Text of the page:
[395] Nuclear Pseudo-Inclusions Are Rare, but Nuclear Grooves Are Nearly Always Present, in Cytopathology and Histopathology Material of Encapsulated Follicular Variant of Papillary Thyroid Carcinoma

Florence Loo, Andrew Schreiner, Theresa Scognamiglio, Syed Hoda, Rana Hoda. Weill Medical College of Cornell University, New York, NY

Background: Encapsulated Follicular Variant of Papillary Thyroid Carcinoma (EFV-PTC) can be diagnostically challenging in cytopathology as well as histopathology material; mainly because its nuclear features can often be focal and subtle; and remain, thus far, a diagnostic challenge.
Design: All archived histopathology slides from surgically-resected EFV-PTC cases (2006-2011) were retrieved. Diagnosis was confirmed (Mod Pathol 2011;24:S1-S9, Acta Cytol 2002;46:555-561). Corresponding fine needle aspiration (FNA) cytopathology preparations (Diff-Quik and/or Pap) were retrieved. Consensus review (2 observers) was undertaken of all histopathology and cytopathology material, particularly with regards to nuclear features.
Results: Table 1 shows the results of the nuclear features based on the aforementioned review.

Nuclear Features of EFV-PTC Cells in Cytopathology and Histopathology
 CytopathologyCytopathology Histopathology
Grooves19/20 (95%)20/20 (100%) *
Elongation19/20 (95%)20/20 (100%)
Overlap19/20 (95%)20/20 (100%)
Ground Glass18/20 (90%) **20/20 (100%)
Irregular Shape17/20 (85%)20/20 (100%)
Pseudo-inclusions02/20 (10%)01/20 (5%) ***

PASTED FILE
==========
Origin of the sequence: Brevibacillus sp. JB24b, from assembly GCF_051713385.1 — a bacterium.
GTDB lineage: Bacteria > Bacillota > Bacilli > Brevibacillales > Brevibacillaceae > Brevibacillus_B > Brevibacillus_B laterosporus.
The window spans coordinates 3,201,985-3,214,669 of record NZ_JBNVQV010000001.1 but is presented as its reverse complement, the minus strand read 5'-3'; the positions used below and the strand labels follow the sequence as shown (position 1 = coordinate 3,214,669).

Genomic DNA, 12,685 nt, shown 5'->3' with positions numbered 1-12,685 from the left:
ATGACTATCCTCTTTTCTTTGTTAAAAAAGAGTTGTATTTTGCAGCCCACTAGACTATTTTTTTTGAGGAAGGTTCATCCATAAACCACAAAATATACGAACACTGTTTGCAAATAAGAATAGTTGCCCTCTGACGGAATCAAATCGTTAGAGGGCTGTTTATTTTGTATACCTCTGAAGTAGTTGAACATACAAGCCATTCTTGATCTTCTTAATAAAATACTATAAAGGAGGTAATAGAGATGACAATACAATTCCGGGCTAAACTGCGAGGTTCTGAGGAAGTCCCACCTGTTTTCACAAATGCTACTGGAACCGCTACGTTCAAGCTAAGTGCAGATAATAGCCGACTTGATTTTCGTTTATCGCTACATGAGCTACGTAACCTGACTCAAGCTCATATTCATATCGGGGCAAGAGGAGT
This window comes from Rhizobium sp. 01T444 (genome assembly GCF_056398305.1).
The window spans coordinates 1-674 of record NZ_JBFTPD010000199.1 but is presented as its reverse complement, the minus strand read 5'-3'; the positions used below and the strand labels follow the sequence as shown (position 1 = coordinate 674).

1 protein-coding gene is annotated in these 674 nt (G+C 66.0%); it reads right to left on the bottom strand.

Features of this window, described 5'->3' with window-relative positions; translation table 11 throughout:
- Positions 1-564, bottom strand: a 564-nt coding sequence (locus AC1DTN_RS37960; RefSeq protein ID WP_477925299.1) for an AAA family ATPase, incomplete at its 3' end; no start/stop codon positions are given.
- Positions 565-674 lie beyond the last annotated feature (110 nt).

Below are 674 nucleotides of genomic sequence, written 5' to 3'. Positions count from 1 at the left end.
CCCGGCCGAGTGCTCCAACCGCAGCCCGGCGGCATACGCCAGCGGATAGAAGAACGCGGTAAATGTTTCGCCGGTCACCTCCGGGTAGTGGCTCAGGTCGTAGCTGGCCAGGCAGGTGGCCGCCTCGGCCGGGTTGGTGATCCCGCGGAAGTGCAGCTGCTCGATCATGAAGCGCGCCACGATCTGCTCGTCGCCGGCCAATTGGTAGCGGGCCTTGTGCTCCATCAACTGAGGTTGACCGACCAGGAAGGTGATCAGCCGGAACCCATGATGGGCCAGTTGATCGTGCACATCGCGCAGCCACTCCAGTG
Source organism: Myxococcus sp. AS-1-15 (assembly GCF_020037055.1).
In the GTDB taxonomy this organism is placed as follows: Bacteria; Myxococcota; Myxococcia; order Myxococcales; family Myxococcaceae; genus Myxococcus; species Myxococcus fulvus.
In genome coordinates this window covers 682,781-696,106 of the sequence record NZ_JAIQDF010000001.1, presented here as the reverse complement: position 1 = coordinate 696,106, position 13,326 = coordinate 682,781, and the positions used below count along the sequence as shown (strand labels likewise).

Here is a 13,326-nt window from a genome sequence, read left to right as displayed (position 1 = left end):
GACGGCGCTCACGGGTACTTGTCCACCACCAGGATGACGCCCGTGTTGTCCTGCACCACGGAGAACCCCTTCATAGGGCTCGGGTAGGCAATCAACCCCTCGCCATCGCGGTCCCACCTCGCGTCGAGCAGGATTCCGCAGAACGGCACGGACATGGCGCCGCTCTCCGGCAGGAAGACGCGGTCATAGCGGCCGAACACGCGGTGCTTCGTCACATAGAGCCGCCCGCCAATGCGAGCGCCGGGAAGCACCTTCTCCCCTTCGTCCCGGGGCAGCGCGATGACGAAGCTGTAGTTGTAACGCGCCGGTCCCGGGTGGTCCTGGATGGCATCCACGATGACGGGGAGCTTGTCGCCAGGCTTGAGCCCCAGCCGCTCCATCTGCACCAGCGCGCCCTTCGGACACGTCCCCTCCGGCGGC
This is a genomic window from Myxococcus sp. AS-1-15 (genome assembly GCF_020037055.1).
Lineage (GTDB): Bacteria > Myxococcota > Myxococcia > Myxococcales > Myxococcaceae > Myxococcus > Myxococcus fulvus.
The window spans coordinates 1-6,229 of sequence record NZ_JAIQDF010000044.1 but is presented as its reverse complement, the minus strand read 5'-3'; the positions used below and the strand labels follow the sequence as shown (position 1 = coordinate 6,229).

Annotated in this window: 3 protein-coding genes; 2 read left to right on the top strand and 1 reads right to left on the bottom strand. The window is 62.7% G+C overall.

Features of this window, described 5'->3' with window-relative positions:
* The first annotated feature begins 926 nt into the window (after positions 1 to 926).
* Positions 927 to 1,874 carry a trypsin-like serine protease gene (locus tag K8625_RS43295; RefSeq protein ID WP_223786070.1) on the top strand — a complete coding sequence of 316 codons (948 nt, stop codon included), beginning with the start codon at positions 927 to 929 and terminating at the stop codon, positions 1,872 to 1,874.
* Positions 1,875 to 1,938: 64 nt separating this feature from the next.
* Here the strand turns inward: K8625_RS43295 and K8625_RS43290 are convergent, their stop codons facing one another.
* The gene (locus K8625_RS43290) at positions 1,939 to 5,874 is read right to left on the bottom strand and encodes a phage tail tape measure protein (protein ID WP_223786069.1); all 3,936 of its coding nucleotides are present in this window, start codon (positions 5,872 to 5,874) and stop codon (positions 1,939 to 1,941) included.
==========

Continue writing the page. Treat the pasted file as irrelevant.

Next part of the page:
Note: Most features (except grooves, vide infra) were readily identifiable in most preparations. *: Nuclear grooves were diffusely present in 15/20 and only focally present on histopathology material in 5/20 (25%) cases. **: In general, Pap and Diff-Quik preparations were equivalent and similar with regards to nuclear findings, except for evaluation of “ground glass” nuclei (inherently problematic on Diff-Quik). Ground glass nuclei were also a less prominent feature in histopathology material ***: The only case of EFV-PTC which showed nuclear pseudo-inclusions in histopathology material displayed solid features of PTC as well. Data on control cases, and other pathological features (including cellularity, characteristics of follicles and colloid, etc.) were non-contributory and are not shown herein.


Conclusions: Based on this series of EFV-PTC cases, nuclear pseudo-inclusions are a rare finding in cytopathology (10%) and histopathology (5%) preparations; however, nuclear grooves are evident in 100% of cases (but this finding may be focal in histopathology material in a minority of cases).
Category: Cytopathology

Wednesday, March 21, 2012 1:00 PM

Poster Session VI # 65, Wednesday Afternoon

 

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